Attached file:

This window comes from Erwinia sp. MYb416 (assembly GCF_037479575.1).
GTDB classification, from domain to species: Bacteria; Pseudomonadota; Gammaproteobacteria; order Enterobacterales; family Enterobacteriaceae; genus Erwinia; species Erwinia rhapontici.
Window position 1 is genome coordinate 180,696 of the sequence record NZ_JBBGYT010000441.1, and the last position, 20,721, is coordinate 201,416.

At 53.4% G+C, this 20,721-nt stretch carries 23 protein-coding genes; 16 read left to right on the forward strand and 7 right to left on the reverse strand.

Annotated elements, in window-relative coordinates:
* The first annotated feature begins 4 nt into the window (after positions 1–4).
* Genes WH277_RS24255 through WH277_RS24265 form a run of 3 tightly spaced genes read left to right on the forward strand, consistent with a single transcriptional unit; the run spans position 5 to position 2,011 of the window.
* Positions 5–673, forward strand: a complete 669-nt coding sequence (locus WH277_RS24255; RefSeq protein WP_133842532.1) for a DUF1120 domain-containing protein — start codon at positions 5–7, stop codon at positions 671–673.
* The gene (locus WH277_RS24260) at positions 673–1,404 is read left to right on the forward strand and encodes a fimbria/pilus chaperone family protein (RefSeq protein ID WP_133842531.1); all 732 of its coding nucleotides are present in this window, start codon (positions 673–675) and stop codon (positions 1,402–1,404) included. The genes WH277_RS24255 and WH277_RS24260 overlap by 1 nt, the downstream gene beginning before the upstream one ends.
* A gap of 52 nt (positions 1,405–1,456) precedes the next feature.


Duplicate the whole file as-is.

This window comes from Erwinia sp. MYb416 (assembly GCF_037479575.1).
GTDB classification, from domain to species: Bacteria; Pseudomonadota; Gammaproteobacteria; order Enterobacterales; family Enterobacteriaceae; genus Erwinia; species Erwinia rhapontici.
Window position 1 is genome coordinate 180,696 of the sequence record NZ_JBBGYT010000441.1, and the last position, 20,721, is coordinate 201,416.

At 53.4% G+C, this 20,721-nt stretch carries 23 protein-coding genes; 16 read left to right on the forward strand and 7 right to left on the reverse strand.

Annotated elements, in window-relative coordinates:
* The first annotated feature begins 4 nt into the window (after positions 1–4).
* Genes WH277_RS24255 through WH277_RS24265 form a run of 3 tightly spaced genes read left to right on the forward strand, consistent with a single transcriptional unit; the run spans position 5 to position 2,011 of the window.
* Positions 5–673, forward strand: a complete 669-nt coding sequence (locus WH277_RS24255; RefSeq protein WP_133842532.1) for a DUF1120 domain-containing protein — start codon at positions 5–7, stop codon at positions 671–673.
* The gene (locus WH277_RS24260) at positions 673–1,404 is read left to right on the forward strand and encodes a fimbria/pilus chaperone family protein (RefSeq protein ID WP_133842531.1); all 732 of its coding nucleotides are present in this window, start codon (positions 673–675) and stop codon (positions 1,402–1,404) included. The genes WH277_RS24255 and WH277_RS24260 overlap by 1 nt, the downstream gene beginning before the upstream one ends.
* A gap of 52 nt (positions 1,405–1,456) precedes the next feature.